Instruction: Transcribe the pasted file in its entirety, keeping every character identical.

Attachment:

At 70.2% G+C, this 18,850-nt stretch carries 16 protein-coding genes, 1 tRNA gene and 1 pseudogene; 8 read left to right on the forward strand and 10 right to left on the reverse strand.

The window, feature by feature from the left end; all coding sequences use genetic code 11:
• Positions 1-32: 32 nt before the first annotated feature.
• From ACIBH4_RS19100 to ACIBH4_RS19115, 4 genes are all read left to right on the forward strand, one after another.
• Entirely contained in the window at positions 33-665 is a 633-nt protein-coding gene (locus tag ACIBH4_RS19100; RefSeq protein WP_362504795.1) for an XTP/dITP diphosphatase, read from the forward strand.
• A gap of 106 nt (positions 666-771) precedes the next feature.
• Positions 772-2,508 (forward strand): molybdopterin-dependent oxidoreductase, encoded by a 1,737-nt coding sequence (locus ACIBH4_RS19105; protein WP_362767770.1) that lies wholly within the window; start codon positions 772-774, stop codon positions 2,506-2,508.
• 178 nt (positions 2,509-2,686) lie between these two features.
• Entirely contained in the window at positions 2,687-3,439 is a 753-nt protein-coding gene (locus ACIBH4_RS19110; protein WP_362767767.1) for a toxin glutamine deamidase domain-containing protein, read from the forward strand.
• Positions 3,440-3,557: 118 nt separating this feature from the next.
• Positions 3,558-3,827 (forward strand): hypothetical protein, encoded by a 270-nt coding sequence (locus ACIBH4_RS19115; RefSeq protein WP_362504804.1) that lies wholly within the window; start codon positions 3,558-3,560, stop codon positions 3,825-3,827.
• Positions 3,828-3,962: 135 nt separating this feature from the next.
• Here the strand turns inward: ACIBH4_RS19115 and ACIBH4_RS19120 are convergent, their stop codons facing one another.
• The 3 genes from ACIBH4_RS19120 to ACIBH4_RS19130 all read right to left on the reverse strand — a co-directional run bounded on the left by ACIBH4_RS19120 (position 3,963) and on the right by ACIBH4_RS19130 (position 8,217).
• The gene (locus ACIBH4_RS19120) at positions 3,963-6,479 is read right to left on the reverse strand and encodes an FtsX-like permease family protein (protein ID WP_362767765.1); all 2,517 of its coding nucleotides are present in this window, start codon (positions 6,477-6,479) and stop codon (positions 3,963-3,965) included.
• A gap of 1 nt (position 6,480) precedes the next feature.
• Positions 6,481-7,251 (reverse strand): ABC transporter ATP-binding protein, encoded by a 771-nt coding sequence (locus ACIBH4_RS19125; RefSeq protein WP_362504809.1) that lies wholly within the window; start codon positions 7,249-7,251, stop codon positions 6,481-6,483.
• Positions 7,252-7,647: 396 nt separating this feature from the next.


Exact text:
At 70.2% G+C, this 18,850-nt stretch carries 16 protein-coding genes, 1 tRNA gene and 1 pseudogene; 8 read left to right on the forward strand and 10 right to left on the reverse strand.

The window, feature by feature from the left end; all coding sequences use genetic code 11:
• Positions 1-32: 32 nt before the first annotated feature.
• From ACIBH4_RS19100 to ACIBH4_RS19115, 4 genes are all read left to right on the forward strand, one after another.
• Entirely contained in the window at positions 33-665 is a 633-nt protein-coding gene (locus tag ACIBH4_RS19100; RefSeq protein WP_362504795.1) for an XTP/dITP diphosphatase, read from the forward strand.
• A gap of 106 nt (positions 666-771) precedes the next feature.
• Positions 772-2,508 (forward strand): molybdopterin-dependent oxidoreductase, encoded by a 1,737-nt coding sequence (locus ACIBH4_RS19105; protein WP_362767770.1) that lies wholly within the window; start codon positions 772-774, stop codon positions 2,506-2,508.
• 178 nt (positions 2,509-2,686) lie between these two features.
• Entirely contained in the window at positions 2,687-3,439 is a 753-nt protein-coding gene (locus ACIBH4_RS19110; protein WP_362767767.1) for a toxin glutamine deamidase domain-containing protein, read from the forward strand.
• Positions 3,440-3,557: 118 nt separating this feature from the next.
• Positions 3,558-3,827 (forward strand): hypothetical protein, encoded by a 270-nt coding sequence (locus ACIBH4_RS19115; RefSeq protein WP_362504804.1) that lies wholly within the window; start codon positions 3,558-3,560, stop codon positions 3,825-3,827.
• Positions 3,828-3,962: 135 nt separating this feature from the next.
• Here the strand turns inward: ACIBH4_RS19115 and ACIBH4_RS19120 are convergent, their stop codons facing one another.
• The 3 genes from ACIBH4_RS19120 to ACIBH4_RS19130 all read right to left on the reverse strand — a co-directional run bounded on the left by ACIBH4_RS19120 (position 3,963) and on the right by ACIBH4_RS19130 (position 8,217).
• The gene (locus ACIBH4_RS19120) at positions 3,963-6,479 is read right to left on the reverse strand and encodes an FtsX-like permease family protein (protein ID WP_362767765.1); all 2,517 of its coding nucleotides are present in this window, start codon (positions 6,477-6,479) and stop codon (positions 3,963-3,965) included.
• A gap of 1 nt (position 6,480) precedes the next feature.
• Positions 6,481-7,251 (reverse strand): ABC transporter ATP-binding protein, encoded by a 771-nt coding sequence (locus ACIBH4_RS19125; RefSeq protein WP_362504809.1) that lies wholly within the window; start codon positions 7,249-7,251, stop codon positions 6,481-6,483.
• Positions 7,252-7,647: 396 nt separating this feature from the next.